What Can Other Cities Teach New York About Micro-apartments?

Over the past few weeks, Manhattanites have had the opportunity to view, tour, and argue over a tiny model apartment on exhibit at the City Museum of New York. Not much bigger than a display at IKEA, the winner of Mayor Bloomberg’s adApt micro-apartment design competition will soon house real, live New Yorkers in a development on East 27th Street. New York is not the first city to try to integrate micro units into an already crowded cityscape, nor is it the first city to fend off controversy over how many luxe features cash-strapped residents can afford. So what can New Yorkers learn from micro-unit developers and residents around the country? First lesson: Play music while you’re in the bathroom.

Images courtesy Bruce Carscadden


Building: 18 West Hastings Microlofts
Price: $850/mo, heat and electric not included
Size: Under 320 square feet

Kyle Thiessen moved into 18 West Hastings in April of last year to start working as the building’s manager. He thinks he was selected because, at age 26, he is about the same age as his tenants. The building is home to a mix of Vancouver film students and single people working in the area (many at community non-profit organizations). “People have compared it to dorms,” Thiessen says. Residents have barbecues on the roof deck, or congregate at the bar on the ground floor to socialize with friends. Since the apartment is miniscule in size, he says “it helps to be single.” Thiessen admits that many tenants (himself included) have moved into 18 West Hastings after a breakup. But before you get too excited about the micro-apartment singles scene — Kyle hasn’t heard of anyone hooking up, Melrose Place-style, yet. He does, however, joke that the building would make an excellent setting for a reality TV show.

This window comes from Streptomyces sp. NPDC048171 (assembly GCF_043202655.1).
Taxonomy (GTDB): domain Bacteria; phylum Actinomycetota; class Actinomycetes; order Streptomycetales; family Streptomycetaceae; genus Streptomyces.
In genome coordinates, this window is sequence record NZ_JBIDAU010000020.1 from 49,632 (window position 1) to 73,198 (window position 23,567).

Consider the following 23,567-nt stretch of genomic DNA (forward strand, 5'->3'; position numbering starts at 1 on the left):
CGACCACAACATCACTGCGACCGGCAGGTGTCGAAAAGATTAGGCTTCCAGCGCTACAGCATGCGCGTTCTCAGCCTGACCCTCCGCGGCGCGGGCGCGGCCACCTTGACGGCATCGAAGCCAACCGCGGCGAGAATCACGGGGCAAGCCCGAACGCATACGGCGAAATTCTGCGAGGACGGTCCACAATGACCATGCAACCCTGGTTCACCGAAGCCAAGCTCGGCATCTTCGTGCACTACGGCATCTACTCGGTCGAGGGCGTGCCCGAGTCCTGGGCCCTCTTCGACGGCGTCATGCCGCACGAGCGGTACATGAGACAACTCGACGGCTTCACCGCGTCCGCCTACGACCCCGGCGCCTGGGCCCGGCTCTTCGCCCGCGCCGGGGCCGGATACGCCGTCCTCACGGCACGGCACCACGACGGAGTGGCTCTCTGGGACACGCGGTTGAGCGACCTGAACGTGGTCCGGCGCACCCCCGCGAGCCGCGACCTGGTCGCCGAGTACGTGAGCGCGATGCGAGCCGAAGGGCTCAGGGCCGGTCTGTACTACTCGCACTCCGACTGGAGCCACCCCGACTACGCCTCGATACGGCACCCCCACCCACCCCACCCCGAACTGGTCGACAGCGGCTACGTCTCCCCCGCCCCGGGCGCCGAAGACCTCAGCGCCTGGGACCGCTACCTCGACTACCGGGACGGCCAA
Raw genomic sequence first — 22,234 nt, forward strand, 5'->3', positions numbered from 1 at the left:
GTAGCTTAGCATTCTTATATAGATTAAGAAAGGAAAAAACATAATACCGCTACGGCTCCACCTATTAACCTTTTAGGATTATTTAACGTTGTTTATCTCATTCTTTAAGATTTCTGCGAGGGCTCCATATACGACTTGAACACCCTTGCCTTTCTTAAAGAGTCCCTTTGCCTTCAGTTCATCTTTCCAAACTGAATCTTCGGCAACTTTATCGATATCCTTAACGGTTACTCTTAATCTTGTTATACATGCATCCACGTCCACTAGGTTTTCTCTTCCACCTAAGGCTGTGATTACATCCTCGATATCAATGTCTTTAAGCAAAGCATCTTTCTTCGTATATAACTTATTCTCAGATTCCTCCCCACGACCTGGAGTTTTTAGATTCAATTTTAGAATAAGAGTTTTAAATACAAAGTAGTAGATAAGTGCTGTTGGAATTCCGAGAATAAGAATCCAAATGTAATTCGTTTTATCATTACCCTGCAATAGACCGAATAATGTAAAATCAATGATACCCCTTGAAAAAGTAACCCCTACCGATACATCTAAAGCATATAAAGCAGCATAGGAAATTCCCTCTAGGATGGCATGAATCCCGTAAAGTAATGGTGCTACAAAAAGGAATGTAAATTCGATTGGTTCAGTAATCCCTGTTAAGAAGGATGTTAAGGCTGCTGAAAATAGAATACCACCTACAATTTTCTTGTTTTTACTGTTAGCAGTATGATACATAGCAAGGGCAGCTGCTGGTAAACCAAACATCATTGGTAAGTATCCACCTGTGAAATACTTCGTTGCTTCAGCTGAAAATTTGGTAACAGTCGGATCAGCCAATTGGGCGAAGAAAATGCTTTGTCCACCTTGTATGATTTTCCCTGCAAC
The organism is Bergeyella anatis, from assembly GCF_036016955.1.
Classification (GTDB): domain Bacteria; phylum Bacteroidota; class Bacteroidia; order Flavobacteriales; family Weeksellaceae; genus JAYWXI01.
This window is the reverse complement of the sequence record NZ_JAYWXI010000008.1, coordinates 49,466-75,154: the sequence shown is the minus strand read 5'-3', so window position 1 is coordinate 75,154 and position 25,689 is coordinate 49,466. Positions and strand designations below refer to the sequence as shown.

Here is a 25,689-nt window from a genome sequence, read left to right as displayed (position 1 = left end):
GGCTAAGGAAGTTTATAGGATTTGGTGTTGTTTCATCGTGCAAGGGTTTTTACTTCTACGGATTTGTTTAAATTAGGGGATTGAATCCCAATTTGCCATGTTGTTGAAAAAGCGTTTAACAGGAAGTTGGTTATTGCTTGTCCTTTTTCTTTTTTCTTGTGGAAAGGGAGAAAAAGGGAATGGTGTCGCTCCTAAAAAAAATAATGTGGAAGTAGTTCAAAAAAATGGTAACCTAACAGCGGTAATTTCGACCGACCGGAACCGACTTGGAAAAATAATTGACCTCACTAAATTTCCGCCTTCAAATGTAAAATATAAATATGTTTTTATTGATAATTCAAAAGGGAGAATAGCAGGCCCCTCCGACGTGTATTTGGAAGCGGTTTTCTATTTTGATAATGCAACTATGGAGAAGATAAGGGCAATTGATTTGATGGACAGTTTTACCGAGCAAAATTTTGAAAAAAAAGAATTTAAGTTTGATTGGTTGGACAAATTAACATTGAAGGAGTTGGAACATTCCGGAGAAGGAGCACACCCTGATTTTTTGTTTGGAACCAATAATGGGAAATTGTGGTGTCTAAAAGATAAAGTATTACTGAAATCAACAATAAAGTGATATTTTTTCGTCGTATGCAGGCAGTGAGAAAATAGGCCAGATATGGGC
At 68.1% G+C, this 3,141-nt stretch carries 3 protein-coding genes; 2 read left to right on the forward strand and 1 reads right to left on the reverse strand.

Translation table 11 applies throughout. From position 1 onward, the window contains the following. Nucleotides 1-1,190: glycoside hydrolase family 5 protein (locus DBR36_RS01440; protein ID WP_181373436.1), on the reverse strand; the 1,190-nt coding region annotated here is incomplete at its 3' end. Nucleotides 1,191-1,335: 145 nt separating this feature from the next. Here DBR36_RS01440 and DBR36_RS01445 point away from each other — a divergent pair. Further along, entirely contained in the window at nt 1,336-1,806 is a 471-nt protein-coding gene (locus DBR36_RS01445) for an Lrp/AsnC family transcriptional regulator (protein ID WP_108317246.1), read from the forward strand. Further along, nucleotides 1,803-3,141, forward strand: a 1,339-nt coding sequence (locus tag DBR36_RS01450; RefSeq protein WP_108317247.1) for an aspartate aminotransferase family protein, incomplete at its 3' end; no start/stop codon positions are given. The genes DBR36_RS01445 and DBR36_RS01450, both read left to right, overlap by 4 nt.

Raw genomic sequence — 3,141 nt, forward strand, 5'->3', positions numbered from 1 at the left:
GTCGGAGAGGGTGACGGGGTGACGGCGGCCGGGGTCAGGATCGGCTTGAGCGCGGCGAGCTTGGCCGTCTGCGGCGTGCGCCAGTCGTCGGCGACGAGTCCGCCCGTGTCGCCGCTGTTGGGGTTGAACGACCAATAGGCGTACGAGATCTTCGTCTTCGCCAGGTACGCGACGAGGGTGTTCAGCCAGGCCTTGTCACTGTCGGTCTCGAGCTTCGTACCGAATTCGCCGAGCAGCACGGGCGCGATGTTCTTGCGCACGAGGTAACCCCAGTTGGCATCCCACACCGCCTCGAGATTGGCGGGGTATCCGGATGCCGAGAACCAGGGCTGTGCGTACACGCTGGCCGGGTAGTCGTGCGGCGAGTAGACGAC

Architect Bruce Carscadden designed the 18 West Hastings units with young singles in mind. He insisted on making sure that each unit had plenty of light. In looking at the plans for the New York micro units, he notes that those apartments are designed around a central corridor, while his have no hallways at all. The Vancouver apartments feature bathrooms with frosted glass walls to give tenants the feeling of being in a larger unit. I asked Thiessen whether it was awkward to have guests use his bathroom. He told me it’s no big deal — but it helps if you play music.

Thiessen’s stereo was the only major appliance he brought with him to 18 West Hastings. He was glad to save money by using all the built-in furniture — but insists that if he’s careful not to buy too much, he could still add new pieces over time. Thiessen says that he isn’t eager to add too many more objects to his home: “The things I’m interested in aren’t really in my apartment.”